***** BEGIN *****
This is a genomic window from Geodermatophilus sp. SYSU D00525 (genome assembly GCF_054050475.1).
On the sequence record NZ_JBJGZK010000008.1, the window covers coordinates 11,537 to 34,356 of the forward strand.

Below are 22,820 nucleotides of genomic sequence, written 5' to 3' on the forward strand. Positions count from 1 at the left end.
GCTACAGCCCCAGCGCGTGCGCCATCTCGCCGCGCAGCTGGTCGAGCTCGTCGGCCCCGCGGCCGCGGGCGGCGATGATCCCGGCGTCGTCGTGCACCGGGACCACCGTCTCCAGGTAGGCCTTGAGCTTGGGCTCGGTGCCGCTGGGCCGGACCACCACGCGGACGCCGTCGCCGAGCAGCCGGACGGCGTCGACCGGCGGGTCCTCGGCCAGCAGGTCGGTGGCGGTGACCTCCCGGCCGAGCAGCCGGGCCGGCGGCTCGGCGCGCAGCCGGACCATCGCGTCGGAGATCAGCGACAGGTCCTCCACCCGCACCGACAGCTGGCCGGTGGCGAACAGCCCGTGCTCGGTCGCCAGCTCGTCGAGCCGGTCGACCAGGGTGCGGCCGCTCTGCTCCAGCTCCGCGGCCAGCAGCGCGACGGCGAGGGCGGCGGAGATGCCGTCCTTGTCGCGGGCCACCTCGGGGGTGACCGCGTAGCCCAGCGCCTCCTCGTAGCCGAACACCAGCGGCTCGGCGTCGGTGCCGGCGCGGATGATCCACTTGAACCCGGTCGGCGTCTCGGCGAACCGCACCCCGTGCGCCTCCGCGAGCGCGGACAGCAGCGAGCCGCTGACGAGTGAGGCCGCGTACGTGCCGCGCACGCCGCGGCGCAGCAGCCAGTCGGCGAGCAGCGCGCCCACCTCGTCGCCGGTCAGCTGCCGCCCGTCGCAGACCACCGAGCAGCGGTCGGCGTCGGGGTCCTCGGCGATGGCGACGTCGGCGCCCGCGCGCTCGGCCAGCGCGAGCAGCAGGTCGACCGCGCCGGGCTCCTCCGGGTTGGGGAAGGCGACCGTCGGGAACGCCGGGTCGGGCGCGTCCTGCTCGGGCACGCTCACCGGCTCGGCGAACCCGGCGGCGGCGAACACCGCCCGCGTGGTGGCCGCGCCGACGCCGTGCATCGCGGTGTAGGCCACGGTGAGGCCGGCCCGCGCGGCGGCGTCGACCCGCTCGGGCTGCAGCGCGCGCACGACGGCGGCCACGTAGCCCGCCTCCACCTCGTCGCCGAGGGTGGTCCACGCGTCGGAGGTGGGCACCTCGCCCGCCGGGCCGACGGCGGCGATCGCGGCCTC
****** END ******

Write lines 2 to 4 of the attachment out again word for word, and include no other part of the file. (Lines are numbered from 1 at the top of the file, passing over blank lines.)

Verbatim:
On the sequence record NZ_JBJGZK010000008.1, the window covers coordinates 11,537 to 34,356 of the forward strand.

Below are 22,820 nucleotides of genomic sequence, written 5' to 3' on the forward strand. Positions count from 1 at the left end.
GCTACAGCCCCAGCGCGTGCGCCATCTCGCCGCGCAGCTGGTCGAGCTCGTCGGCCCCGCGGCCGCGGGCGGCGATGATCCCGGCGTCGTCGTGCACCGGGACCACCGTCTCCAGGTAGGCCTTGAGCTTGGGCTCGGTGCCGCTGGGCCGGACCACCACGCGGACGCCGTCGCCGAGCAGCCGGACGGCGTCGACCGGCGGGTCCTCGGCCAGCAGGTCGGTGGCGGTGACCTCCCGGCCGAGCAGCCGGGCCGGCGGCTCGGCGCGCAGCCGGACCATCGCGTCGGAGATCAGCGACAGGTCCTCCACCCGCACCGACAGCTGGCCGGTGGCGAACAGCCCGTGCTCGGTCGCCAGCTCGTCGAGCCGGTCGACCAGGGTGCGGCCGCTCTGCTCCAGCTCCGCGGCCAGCAGCGCGACGGCGAGGGCGGCGGAGATGCCGTCCTTGTCGCGGGCCACCTCGGGGGTGACCGCGTAGCCCAGCGCCTCCTCGTAGCCGAACACCAGCGGCTCGGCGTCGGTGCCGGCGCGGATGATCCACTTGAACCCGGTCGGCGTCTCGGCGAACCGCACCCCGTGCGCCTCCGCGAGCGCGGACAGCAGCGAGCCGCTGACGAGTGAGGCCGCGTACGTGCCGCGCACGCCGCGGCGCAGCAGCCAGTCGGCGAGCAGCGCGCCCACCTCGTCGCCGGTCAGCTGCCGCCCGTCGCAGACCACCGAGCAGCGGTCGGCGTCGGGGTCCTCGGCGATGGCGACGTCGGCGCCCGCGCGCTCGGCCAGCGCGAGCAGCAGGTCGACCGCGCCGGGCTCCTCCGGGTTGGGGAAGGCGACCGTCGGGAACGCCGGGTCGGGCGCGTCCTGCTCGGGCACGCTCACCGGCTCGGCGAACCCGGCGGCGGCGAACACCGCCCGCGTGGTGGCCGCGCCGACGCCGTGCATCGCGGTGTAGGCCACGGTGAGGCCGGCCCGCGCGGCGGCGTCGACCCGCTCGGGCTGCAGCGCGCGCACGACGGCGGCCACGTAGCCCGCCTCCACCTCGTCGCCGAGGGTGGTCCACGCGTCGGAGGTGGGCACCTCGCCCGCCGGGCCGACGGCGGCGATCGCGGCCTC